I see and hear people telling their stories, now, with those kinds of details — focusing on location and time. Details like these:  I live(d) in Boston, during this time.  Family members live(d) in Boston, during this time . Boston is/was familiar to me, during this time.

The punchline, that I hear in these stories, is this: Danger is closer than I thought.

Okay, I’m going to turn to the personal, now.

My Year of Living (What Seems to Be More) Dangerously.

I’ve been noticing, lately, that as I do this daily blog — The Year of Living Non-Judgmentally — I typically write in that state of heightened anxiety. That is, in many sentences I write (including many sentences in this blog post!), I state the place and time.  And I’ve been doing that all year.

That’s because I’m more anxious this year.

Why? Well,  I’m doing two new things:  (1) blogging and (2) working at a relatively new job for me. And the new, as we know, can make us more anxious.

However,  I’ve been remaining  anxious, even as I get more familiar with blogging and my job.

I don’t think I need to explain why blogging —  writing and sending personal information out into the world — might cause me some anxiety.   (Friends, Romans, Countrymen, Writers, Fellow Bloggers  —  you  probably have some understanding of this.)

But why does the work continue to make me so anxious?

Here’s why:  This year, I am doing work I love in a location that triggers old, anxiety-provoking memories in me. For the first time in my long  life, I am working at a hospital, and I  had some anxiety-provoking experiences  in the hospital, when I was a kid.

So, the hospital where I am now working, which is — rationally —   a very safe place for me, can FEEL more dangerous that it really is. Because I have so many memories from when I was a child — memories that color the way I see things in the present, that intensify my vision and my hearing as I walk around my now-safe hospital — as a result, I  can feel less safe than I really am.

How have I been dealing with that, this year?

My own process of helping myself feel safer.

I have been reminding myself — in the Here and Now — of the safer reality.

Whenever I can, each day I walk into work, I enter through the hospital’s main entrance. Then, I walk the 5 minutes to my office, looking around, taking in the sights and sounds, and reminding myself — with my internal thoughts and with the evidence of my eyes and ears — of all these things:

You are not a child now.  You are not a patient here.  You are an adult now.  You are on staff here.

You are in control, now.  You are not stuck here.  You can choose to leave, at any time.

Scary, awful things happened to you, but that was a long time ago (although it can feel like yesterday, sometimes).  

These things happened to you around the corner from here.  And this place may look, sound, and feels like that place.  But that was then, and this is now.  That was there, and this is here.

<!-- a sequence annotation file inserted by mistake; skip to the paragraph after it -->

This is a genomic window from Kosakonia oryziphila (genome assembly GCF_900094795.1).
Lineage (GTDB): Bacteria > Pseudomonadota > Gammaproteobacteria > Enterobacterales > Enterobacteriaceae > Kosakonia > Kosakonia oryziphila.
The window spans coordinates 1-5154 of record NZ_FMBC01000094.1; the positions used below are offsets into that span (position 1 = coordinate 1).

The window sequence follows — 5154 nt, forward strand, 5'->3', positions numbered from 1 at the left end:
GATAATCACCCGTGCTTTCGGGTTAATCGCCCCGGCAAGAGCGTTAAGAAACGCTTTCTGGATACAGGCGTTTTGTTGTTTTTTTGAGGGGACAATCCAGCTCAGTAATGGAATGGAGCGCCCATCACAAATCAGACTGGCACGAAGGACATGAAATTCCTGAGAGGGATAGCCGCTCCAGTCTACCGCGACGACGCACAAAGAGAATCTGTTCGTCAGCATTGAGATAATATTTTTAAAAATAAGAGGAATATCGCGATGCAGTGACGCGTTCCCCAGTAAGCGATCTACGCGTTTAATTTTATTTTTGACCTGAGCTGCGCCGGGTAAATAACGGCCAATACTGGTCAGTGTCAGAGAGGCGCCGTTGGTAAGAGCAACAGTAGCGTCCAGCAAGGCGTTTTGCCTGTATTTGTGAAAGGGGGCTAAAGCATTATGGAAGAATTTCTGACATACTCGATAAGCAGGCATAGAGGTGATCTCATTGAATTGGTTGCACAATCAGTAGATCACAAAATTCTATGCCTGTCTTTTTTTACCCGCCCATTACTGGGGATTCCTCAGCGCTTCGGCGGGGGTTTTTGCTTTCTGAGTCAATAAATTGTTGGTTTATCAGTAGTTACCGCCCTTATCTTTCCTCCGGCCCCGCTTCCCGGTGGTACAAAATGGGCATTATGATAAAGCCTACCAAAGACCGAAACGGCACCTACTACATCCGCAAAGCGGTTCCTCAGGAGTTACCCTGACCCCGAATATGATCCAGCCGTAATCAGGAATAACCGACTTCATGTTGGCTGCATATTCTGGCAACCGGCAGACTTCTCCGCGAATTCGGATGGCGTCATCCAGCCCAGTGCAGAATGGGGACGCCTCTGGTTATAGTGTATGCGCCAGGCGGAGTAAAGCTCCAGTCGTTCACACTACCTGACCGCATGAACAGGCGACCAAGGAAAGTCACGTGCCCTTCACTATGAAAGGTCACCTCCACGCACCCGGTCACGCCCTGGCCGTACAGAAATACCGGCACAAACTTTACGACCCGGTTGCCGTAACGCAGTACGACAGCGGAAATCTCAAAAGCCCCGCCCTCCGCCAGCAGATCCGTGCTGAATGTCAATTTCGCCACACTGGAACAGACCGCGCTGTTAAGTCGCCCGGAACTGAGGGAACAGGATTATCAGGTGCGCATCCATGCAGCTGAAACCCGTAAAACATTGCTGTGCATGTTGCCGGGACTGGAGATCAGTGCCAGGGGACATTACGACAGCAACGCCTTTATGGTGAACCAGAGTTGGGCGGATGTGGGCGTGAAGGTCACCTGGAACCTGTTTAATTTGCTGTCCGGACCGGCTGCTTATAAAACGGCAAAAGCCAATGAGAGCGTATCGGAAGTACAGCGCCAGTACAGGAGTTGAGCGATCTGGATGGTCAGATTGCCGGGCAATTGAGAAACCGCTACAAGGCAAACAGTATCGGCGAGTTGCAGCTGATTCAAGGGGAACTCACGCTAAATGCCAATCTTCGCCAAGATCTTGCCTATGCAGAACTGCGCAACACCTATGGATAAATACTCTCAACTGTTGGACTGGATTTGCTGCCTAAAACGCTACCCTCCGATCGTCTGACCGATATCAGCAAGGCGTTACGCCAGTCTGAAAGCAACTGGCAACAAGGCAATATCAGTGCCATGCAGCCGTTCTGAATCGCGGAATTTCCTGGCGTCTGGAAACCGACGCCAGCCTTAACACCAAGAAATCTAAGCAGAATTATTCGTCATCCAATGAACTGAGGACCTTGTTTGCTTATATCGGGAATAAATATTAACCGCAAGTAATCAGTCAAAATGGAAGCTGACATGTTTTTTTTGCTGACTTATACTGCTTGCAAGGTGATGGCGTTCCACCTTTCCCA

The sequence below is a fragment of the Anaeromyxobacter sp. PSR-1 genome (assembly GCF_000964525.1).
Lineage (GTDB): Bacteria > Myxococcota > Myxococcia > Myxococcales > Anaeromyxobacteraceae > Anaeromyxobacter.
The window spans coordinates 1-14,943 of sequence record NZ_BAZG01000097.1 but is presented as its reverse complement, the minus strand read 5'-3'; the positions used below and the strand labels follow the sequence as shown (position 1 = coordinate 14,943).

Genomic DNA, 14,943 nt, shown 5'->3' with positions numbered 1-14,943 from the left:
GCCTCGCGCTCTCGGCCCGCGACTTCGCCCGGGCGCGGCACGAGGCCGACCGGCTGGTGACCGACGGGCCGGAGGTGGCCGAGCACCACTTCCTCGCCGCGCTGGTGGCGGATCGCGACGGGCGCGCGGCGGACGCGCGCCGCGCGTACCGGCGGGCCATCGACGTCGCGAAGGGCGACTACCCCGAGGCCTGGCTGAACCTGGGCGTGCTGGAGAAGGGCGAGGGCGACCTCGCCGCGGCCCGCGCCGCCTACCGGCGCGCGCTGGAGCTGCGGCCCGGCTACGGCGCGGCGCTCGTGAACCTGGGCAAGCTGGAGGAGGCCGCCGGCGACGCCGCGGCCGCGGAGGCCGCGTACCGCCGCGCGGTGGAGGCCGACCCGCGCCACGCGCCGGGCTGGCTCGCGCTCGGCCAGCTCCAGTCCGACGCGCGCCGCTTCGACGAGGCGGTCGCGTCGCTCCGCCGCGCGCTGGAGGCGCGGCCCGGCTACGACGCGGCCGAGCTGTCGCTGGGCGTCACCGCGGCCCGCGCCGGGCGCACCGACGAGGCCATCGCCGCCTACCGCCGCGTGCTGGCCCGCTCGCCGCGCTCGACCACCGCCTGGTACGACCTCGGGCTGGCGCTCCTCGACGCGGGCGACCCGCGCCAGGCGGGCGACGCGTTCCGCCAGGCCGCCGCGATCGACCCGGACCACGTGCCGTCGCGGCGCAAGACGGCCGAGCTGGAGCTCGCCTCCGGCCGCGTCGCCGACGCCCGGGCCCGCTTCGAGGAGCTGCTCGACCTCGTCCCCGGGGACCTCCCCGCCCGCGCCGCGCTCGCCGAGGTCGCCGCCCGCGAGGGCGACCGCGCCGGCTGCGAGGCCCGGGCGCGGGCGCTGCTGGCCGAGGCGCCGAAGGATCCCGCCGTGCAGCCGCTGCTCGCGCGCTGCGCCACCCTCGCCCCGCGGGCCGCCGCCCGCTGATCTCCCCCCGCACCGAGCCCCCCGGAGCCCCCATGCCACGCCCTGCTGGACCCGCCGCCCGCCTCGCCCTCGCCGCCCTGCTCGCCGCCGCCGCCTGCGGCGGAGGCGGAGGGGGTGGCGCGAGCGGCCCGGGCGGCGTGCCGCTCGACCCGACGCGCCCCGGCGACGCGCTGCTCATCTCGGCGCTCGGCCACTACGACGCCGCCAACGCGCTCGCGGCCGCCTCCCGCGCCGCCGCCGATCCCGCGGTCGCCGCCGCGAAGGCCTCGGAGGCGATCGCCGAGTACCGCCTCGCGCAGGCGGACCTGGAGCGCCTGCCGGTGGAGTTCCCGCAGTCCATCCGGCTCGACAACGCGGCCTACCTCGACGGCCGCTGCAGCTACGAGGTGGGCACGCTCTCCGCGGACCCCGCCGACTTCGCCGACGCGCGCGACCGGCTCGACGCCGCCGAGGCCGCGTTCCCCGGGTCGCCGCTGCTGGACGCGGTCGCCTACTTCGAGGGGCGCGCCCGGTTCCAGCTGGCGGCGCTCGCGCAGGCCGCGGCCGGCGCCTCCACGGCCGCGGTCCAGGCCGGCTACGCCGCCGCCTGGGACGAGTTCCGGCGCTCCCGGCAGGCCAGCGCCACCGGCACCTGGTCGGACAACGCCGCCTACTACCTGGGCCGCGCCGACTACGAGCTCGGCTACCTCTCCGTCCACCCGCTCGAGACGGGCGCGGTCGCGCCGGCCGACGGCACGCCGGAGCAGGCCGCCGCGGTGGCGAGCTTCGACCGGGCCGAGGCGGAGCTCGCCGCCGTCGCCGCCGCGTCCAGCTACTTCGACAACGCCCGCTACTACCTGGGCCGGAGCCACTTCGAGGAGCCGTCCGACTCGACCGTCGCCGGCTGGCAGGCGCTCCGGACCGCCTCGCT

It’s different.

It may feel close to you,  in time and space.  But it’s further away than it feels.

There’s  distance between danger and you, Ann.

And those questions about who you can trust?  The people who work here may remind you of  some people who did scary things, but they are not the same people.

Those people who hurt you — whether it was by ignorance, fear,  or another one of their own limitations — those people can’t hurt you, right now.

It’s safer than you fear.

Those are the things I say to myself, as I walk through the hospital.

And here are some additional things I’ve been saying to myself, lately, as I walk outside the hospital:

Those people out there in the world, right now, who deliberately hurt others?  You may not understand them.  They may seem bigger and more powerful than other people. But they are the same size as other people.  

And there are others, in your life, who can help you stay safe. 

You are not alone.

It’s safer than you fear.

What I see in others, now

This week,  in Boston, I see people, all around me, doing things that remind me of my own personal process —   trying to figure out how safe they are.

As I wrote in yesterday’s post, it’s the PROXIMITY of danger that can make us feel less safe.   We feel less safe when something  happens — something terrible, something violent, something dangerous, something that shatters our sense of safety — closer than we expected.

And I see others, all around me, already, doing whatever they can to start the healing process.

I saw people in Watertown, MA, coming out of their houses immediately after the lock-down was lifted, cheering the law enforcement people leaving their neighborhoods.

As I walked around yesterday, I witnessed other people walking. I wondered if they were doing the same thing I was doing — experiencing the beauty that is erupting everywhere around us, in the neighborhood of recent, violent danger:

 

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And last night, I deliberately returned to my favorite diner (which — as I wrote about yesterday — appeared in almost every TV image during the capture of the suspect).

I went to that diner with people I adore.